The U.S. Supreme Court feuds over the possessive form of singular nouns!

During his confirmation hearings before the Senate Judiciary Committee, Chief Justice John Roberts vowed to create a more cohesive United States Supreme Court.  A noble goal.  But despite his best efforts, the Court remains bitterly divided over a crucial national issue:  whether to add an apostrophe-s when creating the possessive form of a singular noun ending in “s.”  Many people struggle with this issue; including, it seems, those writing for the nation’s highest court.

The full scope of the Court’s feud was displayed in Kansas v. Marsh.  There, three justices took three different approaches to the issue.

Justice Thomas added only an apostrophe without any additional “s” whenever creating the possessive form of Kansas.  Thus, he wrote “Kansas’ sentencing statute provides . . . .”  (Presumably, he would also write, “Justice Thomas’ opinion.”)

But Justice Souter, in dissent, adhered to the practice of always adding apostrophe-s when creating the possessive form of a singular noun ending in “s.”  So he wrote “Kansas’s sentencing statute provides . . . .”

And Justice Scalia—not usually a pragmatist—adopted a flexible approach, adding an apostrophe-s to some words but not to others.  A close examination of Scalia’s opinion suggests that the justice focused on pronunciation, adding an apostrophe-s in instances where the “s” was preceded by a hard consonant sound.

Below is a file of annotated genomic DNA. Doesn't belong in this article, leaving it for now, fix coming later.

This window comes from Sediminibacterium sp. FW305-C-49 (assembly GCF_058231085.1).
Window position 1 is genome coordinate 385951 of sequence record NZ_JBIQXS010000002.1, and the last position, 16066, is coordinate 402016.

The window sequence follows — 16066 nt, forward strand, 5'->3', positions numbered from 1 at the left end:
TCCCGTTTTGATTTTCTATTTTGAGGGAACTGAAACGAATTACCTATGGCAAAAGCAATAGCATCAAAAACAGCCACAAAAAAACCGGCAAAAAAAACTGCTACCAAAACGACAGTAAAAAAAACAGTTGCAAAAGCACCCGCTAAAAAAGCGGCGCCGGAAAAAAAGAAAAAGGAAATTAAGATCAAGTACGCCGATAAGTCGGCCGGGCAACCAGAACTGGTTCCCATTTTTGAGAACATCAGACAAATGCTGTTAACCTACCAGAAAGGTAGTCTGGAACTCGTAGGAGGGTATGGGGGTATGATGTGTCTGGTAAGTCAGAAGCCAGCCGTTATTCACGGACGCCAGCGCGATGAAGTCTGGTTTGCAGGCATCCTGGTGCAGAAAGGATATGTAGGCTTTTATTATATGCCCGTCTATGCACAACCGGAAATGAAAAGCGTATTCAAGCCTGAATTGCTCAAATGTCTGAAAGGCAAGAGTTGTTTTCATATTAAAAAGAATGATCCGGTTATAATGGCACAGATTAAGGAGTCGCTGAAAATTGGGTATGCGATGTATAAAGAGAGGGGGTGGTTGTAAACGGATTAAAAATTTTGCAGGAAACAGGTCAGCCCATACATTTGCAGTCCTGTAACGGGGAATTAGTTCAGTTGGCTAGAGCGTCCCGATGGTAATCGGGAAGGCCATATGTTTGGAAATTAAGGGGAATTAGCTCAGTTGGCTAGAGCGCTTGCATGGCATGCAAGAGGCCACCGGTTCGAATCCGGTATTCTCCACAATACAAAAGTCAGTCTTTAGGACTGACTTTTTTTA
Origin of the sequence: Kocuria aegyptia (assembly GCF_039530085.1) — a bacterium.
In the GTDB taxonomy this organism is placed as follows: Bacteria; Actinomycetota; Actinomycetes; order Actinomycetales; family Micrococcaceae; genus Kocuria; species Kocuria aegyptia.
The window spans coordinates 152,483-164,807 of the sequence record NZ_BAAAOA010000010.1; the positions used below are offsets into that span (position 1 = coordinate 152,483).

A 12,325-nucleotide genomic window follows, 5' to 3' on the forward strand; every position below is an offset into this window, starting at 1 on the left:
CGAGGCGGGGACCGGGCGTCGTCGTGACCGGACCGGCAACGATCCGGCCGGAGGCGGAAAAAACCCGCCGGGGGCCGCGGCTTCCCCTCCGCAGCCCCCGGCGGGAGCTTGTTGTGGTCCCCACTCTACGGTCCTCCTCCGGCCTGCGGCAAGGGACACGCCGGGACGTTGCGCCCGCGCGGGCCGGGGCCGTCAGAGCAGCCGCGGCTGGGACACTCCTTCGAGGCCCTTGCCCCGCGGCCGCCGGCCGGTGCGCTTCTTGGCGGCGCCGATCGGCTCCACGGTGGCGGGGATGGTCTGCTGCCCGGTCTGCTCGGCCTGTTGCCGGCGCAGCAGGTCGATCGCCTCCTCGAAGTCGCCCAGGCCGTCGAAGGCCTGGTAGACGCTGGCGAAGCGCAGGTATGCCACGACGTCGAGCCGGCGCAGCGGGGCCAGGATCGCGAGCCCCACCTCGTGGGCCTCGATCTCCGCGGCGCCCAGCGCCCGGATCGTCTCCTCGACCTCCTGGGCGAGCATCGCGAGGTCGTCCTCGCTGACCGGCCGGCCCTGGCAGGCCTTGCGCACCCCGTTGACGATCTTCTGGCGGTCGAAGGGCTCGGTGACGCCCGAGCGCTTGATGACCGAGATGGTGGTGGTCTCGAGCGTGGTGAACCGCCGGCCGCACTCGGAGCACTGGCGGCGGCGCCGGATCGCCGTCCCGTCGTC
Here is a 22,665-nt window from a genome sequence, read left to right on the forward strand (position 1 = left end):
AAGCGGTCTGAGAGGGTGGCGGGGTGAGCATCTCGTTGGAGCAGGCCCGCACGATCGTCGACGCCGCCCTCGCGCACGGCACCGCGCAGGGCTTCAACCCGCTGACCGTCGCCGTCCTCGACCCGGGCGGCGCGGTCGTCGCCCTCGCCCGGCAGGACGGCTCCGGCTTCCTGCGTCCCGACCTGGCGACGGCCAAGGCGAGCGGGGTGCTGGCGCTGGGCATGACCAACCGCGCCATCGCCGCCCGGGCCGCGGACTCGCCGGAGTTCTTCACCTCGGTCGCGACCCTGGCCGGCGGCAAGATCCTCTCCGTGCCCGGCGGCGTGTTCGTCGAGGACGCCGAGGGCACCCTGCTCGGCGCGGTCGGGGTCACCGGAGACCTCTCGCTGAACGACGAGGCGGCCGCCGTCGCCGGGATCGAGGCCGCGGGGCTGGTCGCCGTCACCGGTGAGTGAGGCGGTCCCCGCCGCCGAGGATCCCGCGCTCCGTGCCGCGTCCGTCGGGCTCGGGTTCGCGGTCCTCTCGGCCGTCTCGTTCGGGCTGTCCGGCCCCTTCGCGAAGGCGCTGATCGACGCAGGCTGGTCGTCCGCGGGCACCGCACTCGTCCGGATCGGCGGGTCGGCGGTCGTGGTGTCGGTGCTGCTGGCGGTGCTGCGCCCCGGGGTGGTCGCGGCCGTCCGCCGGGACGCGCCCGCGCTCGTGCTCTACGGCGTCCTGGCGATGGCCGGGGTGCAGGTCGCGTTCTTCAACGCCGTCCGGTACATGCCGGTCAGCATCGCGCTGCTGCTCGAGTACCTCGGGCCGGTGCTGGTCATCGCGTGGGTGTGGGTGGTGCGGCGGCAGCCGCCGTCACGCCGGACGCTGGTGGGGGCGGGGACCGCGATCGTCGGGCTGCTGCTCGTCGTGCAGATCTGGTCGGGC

Rarely does the Court so openly reveal its deepest internal conflicts.  But, who is right?

Well, here is what the guidebook published by the Society for the Preservation of the English Language and Literature says about apostrophes:

Use both the apostrophe and the s to form the possessive of a singular noun, even if the noun ends in s, x, or z.  Examples: Jones’s house, the dog’s bone, the boss’s daughter, Fritz’s car, the fox’s den. Exceptions are allowed for ancient proper names (Example: Aristophanes’ work) and words ending in two or more sibilants (Example: for goodness’ sake). Not all publications follow this style, but it is recommended by most authorities.

As you can see, SPELL follows Justice Souter’s practice of adding an apostrophe-s in nearly all instances.  As does the Scribe.  And as noted by the SPELL guidebook, most authorities on the subject recognize only two types of singular nouns where it is acceptable to omit the apostrophe-s:  biblical or ancient names such as Jesus, Moses, or Sophocles, and nouns formed from plurals, such as General Motors.  In all other instances, the possessive should be created by adding an apostrophe-s.

That is all for now.

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